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The importance of sleep

Thom explains how through his improved rest and REM cycles he has increased his capacity for creativity and problem solving. Zane Lowe remarks upon how we fail.. Press'Read More'

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Types of mental health problems

Types of mental health problems If you’ve been diagnosed with a mental health problem you might be looking for information on your diagnosis, treatment options and where to go for support. Our information pages will help you learn more. Anger Explains what anger is, and how to deal with it in a constructive and healthy way. Anxiety and panic attacks Explains anxiety and panic attacks, including possible causes and how you can access treatment and support. Includes tips for helping yourself, and guidance for friends and family. Bipolar disorder Explains what bipolar disorder is, what kinds of treatment are available, and how you can help yourself cope. Also provides guidance on what friends and family can do to help. Body dysmorphic disorder (BDD) Explains body dysmorphic disorder, including possible causes and how you can access treatment and support. Includes tips for helping yourself, and guidance for friends and family. Borderline personality disorder (BPD) Explains what BPD is and what it’s like to live with this diagnosis. Also provides information about self-care, treatment and recovery, and gives guidance on how friends and family can help. Depression Explains depression, including possible causes and how you can access treatment and support. Includes tips for helping yourself, and guidance for friends and family. Dissociation and dissociative disorders Explains dissociative disorders, including possible causes and how you can access treatment and support. Includes tips for helping yourself, and guidance for friends and family. Drugs - recreational drugs & alcohol Explains the mental health effects of recreational drugs and alcohol, and what might happen if you use recreational drugs and also have a mental health problem. Includes suggestions for where you might find support. Eating problems Explains eating problems, including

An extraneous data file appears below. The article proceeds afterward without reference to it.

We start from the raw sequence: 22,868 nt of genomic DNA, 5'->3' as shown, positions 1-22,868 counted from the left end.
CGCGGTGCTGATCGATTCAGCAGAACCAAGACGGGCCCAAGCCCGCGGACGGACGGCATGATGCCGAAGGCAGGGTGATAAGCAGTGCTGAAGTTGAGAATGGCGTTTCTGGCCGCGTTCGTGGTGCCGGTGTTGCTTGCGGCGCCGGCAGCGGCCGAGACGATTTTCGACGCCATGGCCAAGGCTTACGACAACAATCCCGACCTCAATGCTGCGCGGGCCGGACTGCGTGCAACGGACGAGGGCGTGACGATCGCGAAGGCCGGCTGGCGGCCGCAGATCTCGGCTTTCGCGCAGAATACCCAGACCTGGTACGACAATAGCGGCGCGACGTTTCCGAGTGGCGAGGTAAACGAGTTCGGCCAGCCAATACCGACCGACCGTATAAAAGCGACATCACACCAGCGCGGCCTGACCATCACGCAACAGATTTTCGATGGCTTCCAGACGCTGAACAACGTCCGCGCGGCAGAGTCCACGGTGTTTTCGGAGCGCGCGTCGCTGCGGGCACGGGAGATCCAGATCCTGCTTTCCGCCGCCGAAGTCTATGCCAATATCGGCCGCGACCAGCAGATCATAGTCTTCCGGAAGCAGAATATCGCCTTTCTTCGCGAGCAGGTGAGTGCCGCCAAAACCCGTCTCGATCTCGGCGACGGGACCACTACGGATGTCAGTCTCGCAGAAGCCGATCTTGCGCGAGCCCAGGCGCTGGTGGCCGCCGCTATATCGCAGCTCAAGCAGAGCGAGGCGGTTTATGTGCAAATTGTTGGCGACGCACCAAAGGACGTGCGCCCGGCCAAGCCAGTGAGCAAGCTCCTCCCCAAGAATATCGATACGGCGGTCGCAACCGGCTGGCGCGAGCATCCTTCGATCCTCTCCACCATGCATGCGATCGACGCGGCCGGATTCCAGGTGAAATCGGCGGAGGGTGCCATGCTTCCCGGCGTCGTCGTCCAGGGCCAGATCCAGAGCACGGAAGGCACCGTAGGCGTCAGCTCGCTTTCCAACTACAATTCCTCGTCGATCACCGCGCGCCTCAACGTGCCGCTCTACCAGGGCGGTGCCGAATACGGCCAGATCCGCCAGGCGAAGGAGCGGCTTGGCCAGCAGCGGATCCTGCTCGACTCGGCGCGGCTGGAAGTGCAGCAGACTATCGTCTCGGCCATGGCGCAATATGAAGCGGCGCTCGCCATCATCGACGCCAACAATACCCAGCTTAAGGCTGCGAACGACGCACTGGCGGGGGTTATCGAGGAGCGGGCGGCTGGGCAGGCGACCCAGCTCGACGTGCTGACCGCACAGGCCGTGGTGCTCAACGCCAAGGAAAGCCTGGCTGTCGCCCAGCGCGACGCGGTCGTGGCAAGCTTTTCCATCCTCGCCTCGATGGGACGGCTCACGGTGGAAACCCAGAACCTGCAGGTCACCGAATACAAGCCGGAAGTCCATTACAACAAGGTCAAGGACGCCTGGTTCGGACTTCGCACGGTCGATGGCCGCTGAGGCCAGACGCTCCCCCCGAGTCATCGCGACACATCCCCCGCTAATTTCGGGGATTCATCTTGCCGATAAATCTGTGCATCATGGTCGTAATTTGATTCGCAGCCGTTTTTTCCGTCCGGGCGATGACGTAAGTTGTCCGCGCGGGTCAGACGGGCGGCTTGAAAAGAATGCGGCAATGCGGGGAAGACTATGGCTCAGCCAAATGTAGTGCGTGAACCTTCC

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Why ‘Fine’ Isn’t a Feeling, and Why You Should Care